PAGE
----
Running head: ATTENTION AND AGING
Attention and Aging: A Review of
Sensory Gating in Normal Aging and Alzheimer’s Disease
Author Not Identified
University of Colorado at Colorado Springs
Many studies suggest that the role of attention changes with increasing age. These changes have to do with the ability to focus on relevant information and disregard irrelevant information. This phenomenon is known as sensory gating of information. Although normal cognitive aging reflects some decline in attentive ability, there appears to be a unique, and more universal, component to this decline in Alzheimer’s patients. Normal cognitive aging appears to be restricted to certain domains, whereas Alzheimer’s disease patients have a more universal impairment in their ability to control attention. This review informs the reader of previous theories and research on attention and aging, and discusses findings of the constituents of normal and abnormal cognitive aging with relation to attention. Attention and Aging: A Review of
Sensory Gating in Normal Aging and Alzheimer’s disease
As research in aging progresses, we are increasingly aware of certain diminished capacities in the elderly. Specifically, it has come to attention that older individuals have a reduced capacity to focus on relevant information while disregarding irrelevant information. This phenomenon is known as “gating” sensory information. There are many hypotheses regarding this phenomenon. Some of the more specific hypotheses include reduced attention capacity, reduced working memory capacity, and inhibition deficit. Some theories also postulate that the attentional deficit seen in older adults is due to decreased executive function capacity to control attention. Interestingly, there appears to be a unique component to attentional deficit in normal aging versus aging of the Alzheimer’s type. However, in order to gain an informed understanding of this phenomenon in any aging scenario, it is necessary to consider prior research and theories in this regard.
Attention is important to understand because it bears on other dimensions of cognitive functioning, such as age-related behavior differences, relationships with others, and emotional reactions. Experimental psychologists often use attention as a manipulated variable in order to test such things as memory and other cognitive performance skills (Rogers & Fisk, 2001). Management of attention and executive control of attention are the skills necessary to perform well on these types of tasks, but aging seems to bring with it a deficit in these types of attention control. These failings can occur in the domains of selective attention, divided attention, and in the presence of distractors, among others. The ability to concentrate on a target stimulus and disregard irrelevant stimuli are what makes attention a fascinating subject to study. But how does attention function in normal cognitive aging?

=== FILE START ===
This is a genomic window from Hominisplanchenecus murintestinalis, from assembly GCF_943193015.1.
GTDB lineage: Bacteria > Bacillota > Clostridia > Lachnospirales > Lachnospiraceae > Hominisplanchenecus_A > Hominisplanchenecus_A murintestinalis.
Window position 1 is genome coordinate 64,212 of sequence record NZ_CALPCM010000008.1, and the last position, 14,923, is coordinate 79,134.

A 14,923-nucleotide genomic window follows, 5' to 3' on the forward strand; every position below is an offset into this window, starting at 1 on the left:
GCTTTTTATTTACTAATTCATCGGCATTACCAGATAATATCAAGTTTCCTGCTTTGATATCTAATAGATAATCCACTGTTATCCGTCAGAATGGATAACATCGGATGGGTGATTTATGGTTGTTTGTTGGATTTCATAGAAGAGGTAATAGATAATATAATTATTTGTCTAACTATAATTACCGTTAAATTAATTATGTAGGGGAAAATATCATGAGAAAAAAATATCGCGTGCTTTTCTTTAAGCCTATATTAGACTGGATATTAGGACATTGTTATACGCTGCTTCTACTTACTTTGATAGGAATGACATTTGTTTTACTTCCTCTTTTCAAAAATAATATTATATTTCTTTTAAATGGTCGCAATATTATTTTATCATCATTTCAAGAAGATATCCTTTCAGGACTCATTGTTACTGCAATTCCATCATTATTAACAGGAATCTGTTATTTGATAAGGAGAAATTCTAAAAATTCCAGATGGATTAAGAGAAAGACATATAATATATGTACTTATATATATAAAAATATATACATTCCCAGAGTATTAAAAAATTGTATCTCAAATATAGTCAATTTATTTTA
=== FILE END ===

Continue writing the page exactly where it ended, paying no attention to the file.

In her work on general processing deficit hypotheses, Light (2000) addresses three potential causes for selective attention impairment in the elderly: reduced attention capacity; reduced working memory capacity; and inhibition deficit. These hypotheses share a set of assumptions about attention and working memory. They assume that different types of tasks will have different attentional or memory requirements, that people have stable attention and working memory capacity, and that older individuals have less available capacity (Light, 2000). Evidence from research on dividing attention suggests that the encumbrance of dividing attention may be greater for older adults, specifically when the assessment of memory is recall rather than recognition (Anderson et al., 1998). Deficits in attempting to pay attention to and remember (encode) two stimuli at once would be known as a deficit in divided attention. One approach to perception of age differences in divided-attention performance is the Divided Attention...
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